Among science’s "final frontiers," one of the most difficult to cross has been looking into the molecular-level workings of living cells. Now, a University of Massachusetts Amherst physicist has built an instrument to do just that and is beginning to uncover secrets such as how enzymes regulate various cell functions.
Jennifer Ross built a microscope she calls Single Molecule TIRF, for total internal reflection fluorescence, that is much brighter than commercially available instruments and has the remarkable ability to see and photograph single molecules in real time.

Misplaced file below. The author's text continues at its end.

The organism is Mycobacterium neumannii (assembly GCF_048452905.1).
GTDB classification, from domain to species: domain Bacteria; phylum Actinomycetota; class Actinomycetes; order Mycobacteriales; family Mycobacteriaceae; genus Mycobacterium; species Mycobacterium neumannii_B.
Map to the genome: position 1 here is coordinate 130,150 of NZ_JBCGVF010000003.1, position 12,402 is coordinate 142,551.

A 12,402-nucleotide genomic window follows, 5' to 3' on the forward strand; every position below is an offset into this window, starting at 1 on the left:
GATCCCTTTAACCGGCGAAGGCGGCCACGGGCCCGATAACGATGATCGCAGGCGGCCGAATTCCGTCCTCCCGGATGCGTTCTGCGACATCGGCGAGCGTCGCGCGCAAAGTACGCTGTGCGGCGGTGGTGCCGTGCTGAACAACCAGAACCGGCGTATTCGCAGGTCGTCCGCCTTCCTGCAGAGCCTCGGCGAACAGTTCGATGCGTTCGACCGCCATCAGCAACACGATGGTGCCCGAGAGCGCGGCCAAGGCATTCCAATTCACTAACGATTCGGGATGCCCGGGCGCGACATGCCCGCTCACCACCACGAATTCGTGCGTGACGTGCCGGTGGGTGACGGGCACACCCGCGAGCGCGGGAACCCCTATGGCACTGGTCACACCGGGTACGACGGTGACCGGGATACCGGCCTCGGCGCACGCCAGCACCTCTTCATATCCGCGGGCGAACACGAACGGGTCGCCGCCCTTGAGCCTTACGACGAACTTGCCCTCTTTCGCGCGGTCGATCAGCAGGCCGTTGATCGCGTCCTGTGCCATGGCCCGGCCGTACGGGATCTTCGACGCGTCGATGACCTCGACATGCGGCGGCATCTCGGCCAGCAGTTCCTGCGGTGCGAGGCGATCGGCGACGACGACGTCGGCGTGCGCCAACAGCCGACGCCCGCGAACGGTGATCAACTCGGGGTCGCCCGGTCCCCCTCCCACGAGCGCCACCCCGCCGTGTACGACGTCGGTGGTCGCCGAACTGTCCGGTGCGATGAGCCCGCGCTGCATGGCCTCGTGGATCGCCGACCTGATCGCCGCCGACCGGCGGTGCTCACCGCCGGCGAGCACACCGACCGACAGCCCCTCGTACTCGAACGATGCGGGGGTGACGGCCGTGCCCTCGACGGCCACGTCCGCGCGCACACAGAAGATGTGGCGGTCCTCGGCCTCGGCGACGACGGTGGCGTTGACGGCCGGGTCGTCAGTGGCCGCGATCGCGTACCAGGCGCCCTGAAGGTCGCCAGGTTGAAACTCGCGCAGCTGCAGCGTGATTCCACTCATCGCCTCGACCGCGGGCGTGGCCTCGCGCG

An image from the TIRF instrument from one of Ross and colleagues’ recent studies of the enzyme katanin was recently featured on the cover of Biophysical Journal, accompanying their article reporting that they have for the first time seen and recorded video of an enzyme cutting microtubules. This accomplishment is a key to understanding basic microtubule function and what goes wrong in diseases related to their malfunction.
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